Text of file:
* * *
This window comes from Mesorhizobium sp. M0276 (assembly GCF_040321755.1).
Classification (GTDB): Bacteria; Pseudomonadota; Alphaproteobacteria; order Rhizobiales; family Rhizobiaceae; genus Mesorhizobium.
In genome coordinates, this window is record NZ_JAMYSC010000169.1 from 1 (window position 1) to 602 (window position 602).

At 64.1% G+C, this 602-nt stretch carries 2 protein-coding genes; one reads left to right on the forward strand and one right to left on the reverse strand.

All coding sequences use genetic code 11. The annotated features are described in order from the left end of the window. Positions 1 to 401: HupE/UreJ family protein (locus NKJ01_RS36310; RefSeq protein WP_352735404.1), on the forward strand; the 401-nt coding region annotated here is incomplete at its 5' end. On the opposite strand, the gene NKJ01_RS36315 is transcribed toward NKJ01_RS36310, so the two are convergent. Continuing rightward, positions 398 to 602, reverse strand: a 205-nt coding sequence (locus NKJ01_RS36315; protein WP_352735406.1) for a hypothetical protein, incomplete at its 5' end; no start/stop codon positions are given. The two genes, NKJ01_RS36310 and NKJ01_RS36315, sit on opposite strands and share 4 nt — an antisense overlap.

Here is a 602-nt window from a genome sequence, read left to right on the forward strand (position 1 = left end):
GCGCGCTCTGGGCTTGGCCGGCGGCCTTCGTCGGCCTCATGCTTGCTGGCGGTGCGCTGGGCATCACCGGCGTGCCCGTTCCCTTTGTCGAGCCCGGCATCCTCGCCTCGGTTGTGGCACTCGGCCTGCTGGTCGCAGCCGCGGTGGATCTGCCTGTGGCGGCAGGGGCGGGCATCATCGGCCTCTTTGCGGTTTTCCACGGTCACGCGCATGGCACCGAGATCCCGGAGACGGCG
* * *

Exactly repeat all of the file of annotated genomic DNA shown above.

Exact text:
This window comes from Mesorhizobium sp. M0276 (assembly GCF_040321755.1).
Classification (GTDB): Bacteria; Pseudomonadota; Alphaproteobacteria; order Rhizobiales; family Rhizobiaceae; genus Mesorhizobium.
In genome coordinates, this window is record NZ_JAMYSC010000169.1 from 1 (window position 1) to 602 (window position 602).

At 64.1% G+C, this 602-nt stretch carries 2 protein-coding genes; one reads left to right on the forward strand and one right to left on the reverse strand.

All coding sequences use genetic code 11. The annotated features are described in order from the left end of the window. Positions 1 to 401: HupE/UreJ family protein (locus NKJ01_RS36310; RefSeq protein WP_352735404.1), on the forward strand; the 401-nt coding region annotated here is incomplete at its 5' end. On the opposite strand, the gene NKJ01_RS36315 is transcribed toward NKJ01_RS36310, so the two are convergent. Continuing rightward, positions 398 to 602, reverse strand: a 205-nt coding sequence (locus NKJ01_RS36315; protein WP_352735406.1) for a hypothetical protein, incomplete at its 5' end; no start/stop codon positions are given. The two genes, NKJ01_RS36310 and NKJ01_RS36315, sit on opposite strands and share 4 nt — an antisense overlap.

Here is a 602-nt window from a genome sequence, read left to right on the forward strand (position 1 = left end):
GCGCGCTCTGGGCTTGGCCGGCGGCCTTCGTCGGCCTCATGCTTGCTGGCGGTGCGCTGGGCATCACCGGCGTGCCCGTTCCCTTTGTCGAGCCCGGCATCCTCGCCTCGGTTGTGGCACTCGGCCTGCTGGTCGCAGCCGCGGTGGATCTGCCTGTGGCGGCAGGGGCGGGCATCATCGGCCTCTTTGCGGTTTTCCACGGTCACGCGCATGGCACCGAGATCCCGGAGACGGCG